Jury Clears UC Regents of Privacy Breach

Munger, Tolles & Olson obtained a jury verdict for The Regents of the University of California after the University of California, Los Angeles (UCLA) Health System was accused of breaching a woman’s medical privacy by negligently releasing her medical records.

Plaintiff Norma Lozano sought more than $1.25 million in damages after an employee of a physician affiliated with, but not employed by, the UCLA Health System had accessed plaintiff’s medical information in UCLA’s electronic health-records system, after the physician had shared his log-in credentials with his staff in violation of UCLA policies, and the physician’s employee had sent the information to outside parties. Plaintiff alleged that UCLA had negligently released her medical records, causing her severe emotional distress.

Following a seven-day trial in Los Angeles Superior Court and a brief deliberation, the jury returned a defense verdict for UCLA on Sept. 3, 2015, finding that UCLA did not release the plaintiff’s medical records in violation of California’s Confidentiality of Medical Information Act.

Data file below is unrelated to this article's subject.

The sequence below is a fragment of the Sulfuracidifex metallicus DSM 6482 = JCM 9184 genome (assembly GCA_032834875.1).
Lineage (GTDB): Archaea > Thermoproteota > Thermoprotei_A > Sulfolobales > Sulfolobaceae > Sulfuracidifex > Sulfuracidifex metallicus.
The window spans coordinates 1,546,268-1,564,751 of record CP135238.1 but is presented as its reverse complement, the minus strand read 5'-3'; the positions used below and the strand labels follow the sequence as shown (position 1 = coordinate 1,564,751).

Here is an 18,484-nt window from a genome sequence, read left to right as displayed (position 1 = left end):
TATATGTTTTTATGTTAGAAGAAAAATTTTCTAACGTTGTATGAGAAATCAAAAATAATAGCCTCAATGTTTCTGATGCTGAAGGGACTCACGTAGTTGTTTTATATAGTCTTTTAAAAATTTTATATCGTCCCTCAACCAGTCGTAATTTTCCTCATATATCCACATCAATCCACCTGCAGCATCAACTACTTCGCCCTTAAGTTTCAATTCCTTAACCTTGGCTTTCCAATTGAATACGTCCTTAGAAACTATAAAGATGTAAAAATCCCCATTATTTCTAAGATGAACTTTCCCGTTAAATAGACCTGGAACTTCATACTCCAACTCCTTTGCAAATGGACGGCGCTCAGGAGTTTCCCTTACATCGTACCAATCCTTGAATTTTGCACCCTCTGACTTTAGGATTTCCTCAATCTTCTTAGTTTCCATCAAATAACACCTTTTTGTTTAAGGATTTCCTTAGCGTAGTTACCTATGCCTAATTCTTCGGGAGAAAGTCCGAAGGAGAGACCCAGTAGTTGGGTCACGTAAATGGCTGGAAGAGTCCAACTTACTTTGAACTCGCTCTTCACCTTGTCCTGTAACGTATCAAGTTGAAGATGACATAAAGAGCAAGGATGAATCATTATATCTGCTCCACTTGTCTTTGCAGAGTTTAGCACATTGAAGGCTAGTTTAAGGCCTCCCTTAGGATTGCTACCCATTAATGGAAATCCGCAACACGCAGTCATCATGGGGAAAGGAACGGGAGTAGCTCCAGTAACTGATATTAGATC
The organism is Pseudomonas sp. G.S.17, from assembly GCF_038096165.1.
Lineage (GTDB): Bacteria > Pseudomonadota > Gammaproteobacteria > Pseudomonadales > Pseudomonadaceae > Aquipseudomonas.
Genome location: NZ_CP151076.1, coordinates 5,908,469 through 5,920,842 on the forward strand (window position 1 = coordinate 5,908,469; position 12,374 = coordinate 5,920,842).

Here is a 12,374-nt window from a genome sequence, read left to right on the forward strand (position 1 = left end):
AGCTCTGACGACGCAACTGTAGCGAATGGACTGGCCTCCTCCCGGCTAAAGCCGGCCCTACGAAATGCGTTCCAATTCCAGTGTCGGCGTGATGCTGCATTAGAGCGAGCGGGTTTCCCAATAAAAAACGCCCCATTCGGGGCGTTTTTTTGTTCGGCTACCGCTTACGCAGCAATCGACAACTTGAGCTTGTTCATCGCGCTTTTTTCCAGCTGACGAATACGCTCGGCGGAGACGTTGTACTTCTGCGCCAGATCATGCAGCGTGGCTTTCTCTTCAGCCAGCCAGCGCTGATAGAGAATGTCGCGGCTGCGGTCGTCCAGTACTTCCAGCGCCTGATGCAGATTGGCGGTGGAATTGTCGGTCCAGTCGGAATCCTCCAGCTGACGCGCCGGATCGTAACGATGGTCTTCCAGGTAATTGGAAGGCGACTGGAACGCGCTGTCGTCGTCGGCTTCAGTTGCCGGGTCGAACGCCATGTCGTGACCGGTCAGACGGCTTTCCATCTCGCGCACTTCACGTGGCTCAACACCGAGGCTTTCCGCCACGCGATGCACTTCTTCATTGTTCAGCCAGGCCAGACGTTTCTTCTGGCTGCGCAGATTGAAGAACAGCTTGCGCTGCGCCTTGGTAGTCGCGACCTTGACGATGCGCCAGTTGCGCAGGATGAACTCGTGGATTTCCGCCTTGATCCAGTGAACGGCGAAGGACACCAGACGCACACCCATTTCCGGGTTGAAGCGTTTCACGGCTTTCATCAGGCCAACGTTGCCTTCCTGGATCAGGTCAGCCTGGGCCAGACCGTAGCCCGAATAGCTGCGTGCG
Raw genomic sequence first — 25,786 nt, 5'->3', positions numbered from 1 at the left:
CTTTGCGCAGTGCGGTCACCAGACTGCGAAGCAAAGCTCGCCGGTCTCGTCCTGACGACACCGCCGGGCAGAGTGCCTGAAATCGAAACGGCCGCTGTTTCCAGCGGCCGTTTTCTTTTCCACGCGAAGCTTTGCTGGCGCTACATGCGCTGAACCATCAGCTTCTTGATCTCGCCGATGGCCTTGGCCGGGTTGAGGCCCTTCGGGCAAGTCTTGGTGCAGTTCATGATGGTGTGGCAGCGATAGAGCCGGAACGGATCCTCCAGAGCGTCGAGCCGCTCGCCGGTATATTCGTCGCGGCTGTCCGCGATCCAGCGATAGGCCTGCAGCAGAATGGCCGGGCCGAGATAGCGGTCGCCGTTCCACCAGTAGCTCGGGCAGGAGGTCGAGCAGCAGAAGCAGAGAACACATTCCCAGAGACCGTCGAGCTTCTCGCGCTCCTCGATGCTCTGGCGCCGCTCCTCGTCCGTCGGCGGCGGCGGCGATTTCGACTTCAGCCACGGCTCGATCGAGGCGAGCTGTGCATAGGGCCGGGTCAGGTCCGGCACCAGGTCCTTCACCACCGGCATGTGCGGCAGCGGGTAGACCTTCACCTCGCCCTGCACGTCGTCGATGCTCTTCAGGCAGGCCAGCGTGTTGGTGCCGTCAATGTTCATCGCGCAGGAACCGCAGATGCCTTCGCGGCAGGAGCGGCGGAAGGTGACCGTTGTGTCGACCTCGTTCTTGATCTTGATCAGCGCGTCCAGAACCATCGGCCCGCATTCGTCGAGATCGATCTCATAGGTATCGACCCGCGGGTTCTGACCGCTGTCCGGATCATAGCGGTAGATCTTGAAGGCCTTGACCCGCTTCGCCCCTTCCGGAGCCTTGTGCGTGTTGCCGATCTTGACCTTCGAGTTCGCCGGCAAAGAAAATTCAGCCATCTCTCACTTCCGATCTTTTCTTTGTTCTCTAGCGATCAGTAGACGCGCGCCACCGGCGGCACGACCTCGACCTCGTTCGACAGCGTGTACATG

“We are pleased that the jury recognized that UCLA Health System’s policies concerning electronic medical records strike the right balance between protecting patient privacy and providing our patients with world-class medical care,” UCLA said in a statement after the verdict.

The UC Regents defense team included Bradley S. Phillips and Bryan H. Heckenlively. Mr. Heckenlively, an associate, served as first chair at the jury trial. 

"We are gratified that the jury paid such close attention throughout the trial, considered the evidence carefully, and correctly recognized that any release of information was the product of Dr. Edwards' breaking UCLA’s rules and Alexies Price intending to do something malicious,” Mr. Heckenlively told the Daily Journal following the verdict.